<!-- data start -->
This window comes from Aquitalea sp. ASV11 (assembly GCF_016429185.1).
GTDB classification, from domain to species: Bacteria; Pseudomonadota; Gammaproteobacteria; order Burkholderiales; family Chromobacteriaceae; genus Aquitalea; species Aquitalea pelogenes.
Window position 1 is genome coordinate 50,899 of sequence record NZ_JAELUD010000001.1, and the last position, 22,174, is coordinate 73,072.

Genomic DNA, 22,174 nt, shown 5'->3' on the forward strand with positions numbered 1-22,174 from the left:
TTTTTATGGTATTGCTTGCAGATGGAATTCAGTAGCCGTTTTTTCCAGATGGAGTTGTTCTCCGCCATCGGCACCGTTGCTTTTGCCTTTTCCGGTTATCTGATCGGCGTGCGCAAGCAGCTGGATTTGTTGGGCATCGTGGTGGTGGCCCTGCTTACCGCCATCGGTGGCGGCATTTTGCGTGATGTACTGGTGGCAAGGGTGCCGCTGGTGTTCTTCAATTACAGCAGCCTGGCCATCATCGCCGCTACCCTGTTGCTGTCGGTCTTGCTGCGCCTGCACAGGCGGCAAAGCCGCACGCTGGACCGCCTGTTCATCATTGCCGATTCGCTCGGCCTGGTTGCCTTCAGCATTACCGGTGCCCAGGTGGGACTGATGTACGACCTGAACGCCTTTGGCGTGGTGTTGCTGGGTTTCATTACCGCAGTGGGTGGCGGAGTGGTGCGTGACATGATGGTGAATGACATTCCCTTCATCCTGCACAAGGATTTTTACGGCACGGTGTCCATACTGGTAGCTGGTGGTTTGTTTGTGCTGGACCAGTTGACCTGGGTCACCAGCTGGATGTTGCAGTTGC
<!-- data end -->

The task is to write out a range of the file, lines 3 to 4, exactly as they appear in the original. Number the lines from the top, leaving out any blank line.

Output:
Window position 1 is genome coordinate 50,899 of sequence record NZ_JAELUD010000001.1, and the last position, 22,174, is coordinate 73,072.

Genomic DNA, 22,174 nt, shown 5'->3' on the forward strand with positions numbered 1-22,174 from the left: